For many students, the problems of procrastination can be significant
March 24, 2016
No matter how easy the work is, there are still people out there who just want to push it aside. This is procrastination, something many students do. About 87 percent of students consider themselves procrastinators, according to the PR Newswire.
Freshman students Jared Nguyen, Alicia Johnson and Bela Ryan are all guilty of being procrastinators.
”For me putting off the work is easier than actually doing it,” Nguyen said.
The school work in high school is overwhelming, and it’s the last thing students want to think about. With the pressure of having to get good grades and participate in activities and clubs, it gets difficult to fit that all into one schedule.
With so many projects, essays and worksheets being given to students, it tends to be a lot of work. But students would rather focus on something they find entertaining or fun, rather than having to actually sit down and give their full attention to something they find boring.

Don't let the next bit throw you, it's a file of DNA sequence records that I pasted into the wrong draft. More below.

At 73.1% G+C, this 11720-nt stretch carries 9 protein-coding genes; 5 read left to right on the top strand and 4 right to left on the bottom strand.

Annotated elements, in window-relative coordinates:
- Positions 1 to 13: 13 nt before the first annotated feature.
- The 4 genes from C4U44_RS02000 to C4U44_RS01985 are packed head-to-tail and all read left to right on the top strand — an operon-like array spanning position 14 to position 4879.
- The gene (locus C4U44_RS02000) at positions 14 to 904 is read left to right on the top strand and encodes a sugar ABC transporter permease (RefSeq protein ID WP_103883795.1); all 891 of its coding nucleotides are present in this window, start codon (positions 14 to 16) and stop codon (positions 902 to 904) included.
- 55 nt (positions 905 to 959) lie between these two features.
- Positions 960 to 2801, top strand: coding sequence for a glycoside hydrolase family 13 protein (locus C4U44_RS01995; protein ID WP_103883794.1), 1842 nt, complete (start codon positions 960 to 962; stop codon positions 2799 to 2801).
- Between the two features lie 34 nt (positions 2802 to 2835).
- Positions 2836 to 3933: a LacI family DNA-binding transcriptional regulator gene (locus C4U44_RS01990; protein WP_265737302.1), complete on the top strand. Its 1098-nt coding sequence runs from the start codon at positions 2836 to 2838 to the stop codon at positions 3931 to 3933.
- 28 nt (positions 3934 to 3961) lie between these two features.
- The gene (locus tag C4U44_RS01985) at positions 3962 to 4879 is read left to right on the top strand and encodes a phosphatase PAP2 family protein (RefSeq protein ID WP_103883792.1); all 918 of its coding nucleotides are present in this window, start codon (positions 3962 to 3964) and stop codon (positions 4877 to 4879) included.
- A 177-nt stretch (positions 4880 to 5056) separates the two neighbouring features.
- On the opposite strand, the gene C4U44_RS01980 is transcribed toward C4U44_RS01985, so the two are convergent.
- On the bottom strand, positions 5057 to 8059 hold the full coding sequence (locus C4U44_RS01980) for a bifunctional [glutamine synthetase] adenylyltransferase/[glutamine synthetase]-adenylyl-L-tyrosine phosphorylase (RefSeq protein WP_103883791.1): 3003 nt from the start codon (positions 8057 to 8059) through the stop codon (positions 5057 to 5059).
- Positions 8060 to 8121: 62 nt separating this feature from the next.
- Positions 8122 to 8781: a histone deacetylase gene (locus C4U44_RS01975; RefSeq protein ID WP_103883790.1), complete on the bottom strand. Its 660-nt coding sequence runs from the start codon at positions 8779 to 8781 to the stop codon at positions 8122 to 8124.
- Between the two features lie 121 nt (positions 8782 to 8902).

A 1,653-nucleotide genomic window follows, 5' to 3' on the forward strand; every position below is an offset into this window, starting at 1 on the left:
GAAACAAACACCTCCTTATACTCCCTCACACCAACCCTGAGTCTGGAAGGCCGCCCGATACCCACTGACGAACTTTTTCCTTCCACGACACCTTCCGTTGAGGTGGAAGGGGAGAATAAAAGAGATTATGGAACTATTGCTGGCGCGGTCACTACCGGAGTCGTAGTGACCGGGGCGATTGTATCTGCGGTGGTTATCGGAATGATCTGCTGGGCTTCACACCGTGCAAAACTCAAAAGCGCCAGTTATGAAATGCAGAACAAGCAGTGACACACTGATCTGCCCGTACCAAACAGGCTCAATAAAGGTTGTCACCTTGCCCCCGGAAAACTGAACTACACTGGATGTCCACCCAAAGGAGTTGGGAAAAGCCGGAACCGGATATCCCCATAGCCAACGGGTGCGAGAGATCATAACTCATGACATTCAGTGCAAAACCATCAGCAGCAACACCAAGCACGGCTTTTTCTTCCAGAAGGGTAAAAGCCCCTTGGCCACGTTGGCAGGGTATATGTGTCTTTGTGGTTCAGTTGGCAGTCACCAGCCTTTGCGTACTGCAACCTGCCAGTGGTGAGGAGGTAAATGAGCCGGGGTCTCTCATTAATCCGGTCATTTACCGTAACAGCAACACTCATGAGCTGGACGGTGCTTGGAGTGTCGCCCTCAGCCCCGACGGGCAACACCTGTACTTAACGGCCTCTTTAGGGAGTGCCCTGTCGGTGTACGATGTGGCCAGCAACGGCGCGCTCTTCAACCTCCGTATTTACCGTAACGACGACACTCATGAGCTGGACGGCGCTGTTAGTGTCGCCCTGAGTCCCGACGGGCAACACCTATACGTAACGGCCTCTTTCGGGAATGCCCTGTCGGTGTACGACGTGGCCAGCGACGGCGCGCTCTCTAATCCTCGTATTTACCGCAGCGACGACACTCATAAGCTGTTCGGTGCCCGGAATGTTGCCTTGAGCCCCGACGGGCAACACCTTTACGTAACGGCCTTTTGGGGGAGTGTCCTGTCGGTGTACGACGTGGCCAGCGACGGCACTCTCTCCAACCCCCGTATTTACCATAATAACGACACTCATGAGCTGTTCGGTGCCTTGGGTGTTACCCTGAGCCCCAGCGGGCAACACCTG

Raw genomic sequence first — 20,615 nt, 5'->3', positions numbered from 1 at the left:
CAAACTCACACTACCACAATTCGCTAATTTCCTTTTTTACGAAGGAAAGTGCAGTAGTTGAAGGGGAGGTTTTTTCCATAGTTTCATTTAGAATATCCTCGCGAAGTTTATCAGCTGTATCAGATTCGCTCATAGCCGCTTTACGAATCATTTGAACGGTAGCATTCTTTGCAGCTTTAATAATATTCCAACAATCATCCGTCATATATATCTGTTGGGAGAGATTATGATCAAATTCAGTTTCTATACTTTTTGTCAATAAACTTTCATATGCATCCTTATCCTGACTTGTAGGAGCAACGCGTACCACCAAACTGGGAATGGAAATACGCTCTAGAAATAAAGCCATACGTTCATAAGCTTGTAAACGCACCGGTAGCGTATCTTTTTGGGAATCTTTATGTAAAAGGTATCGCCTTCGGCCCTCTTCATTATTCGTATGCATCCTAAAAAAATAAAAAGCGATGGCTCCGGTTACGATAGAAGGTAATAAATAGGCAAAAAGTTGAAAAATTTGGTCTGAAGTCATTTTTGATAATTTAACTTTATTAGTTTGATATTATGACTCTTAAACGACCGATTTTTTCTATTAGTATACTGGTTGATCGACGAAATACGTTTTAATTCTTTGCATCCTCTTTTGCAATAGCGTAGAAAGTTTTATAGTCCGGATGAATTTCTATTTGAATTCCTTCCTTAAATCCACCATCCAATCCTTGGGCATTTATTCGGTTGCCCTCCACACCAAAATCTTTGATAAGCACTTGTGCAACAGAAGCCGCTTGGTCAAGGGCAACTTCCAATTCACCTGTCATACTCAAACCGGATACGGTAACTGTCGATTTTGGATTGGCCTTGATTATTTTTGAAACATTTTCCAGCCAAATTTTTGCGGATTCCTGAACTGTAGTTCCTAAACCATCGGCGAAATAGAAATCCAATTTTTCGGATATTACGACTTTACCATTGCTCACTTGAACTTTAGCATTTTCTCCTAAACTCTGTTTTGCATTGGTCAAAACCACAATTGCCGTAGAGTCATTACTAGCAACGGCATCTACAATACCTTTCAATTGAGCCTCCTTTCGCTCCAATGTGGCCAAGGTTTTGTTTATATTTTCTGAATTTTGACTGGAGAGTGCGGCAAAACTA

“It’s not by choice,” Ryan said about her procrastination.“It just happens, and I wish it didn’t.”
With a busy schedule, it all gets time-consuming.
“I start my [school] work around 7 p.m.,” Nguyen said. “As a procrastinator, in total it takes six hours to do my work.”
For Johnson, she starts at 9 or 10 p.m. It depends on the day, but normally it takes her two hours to do her work.
“Sometimes I fall asleep and don’t even get to finish it,” Johnson said.
There are many cons to being a procrastinator.
“It definitely affects my grades,” Ryan said. “My parents tend to get mad at me.”
In the end, the work still has to get done, and this can mean making some last-minute sacrifices, especially when it comes to sleep.
“It keeps me up at night,” Nguyen said.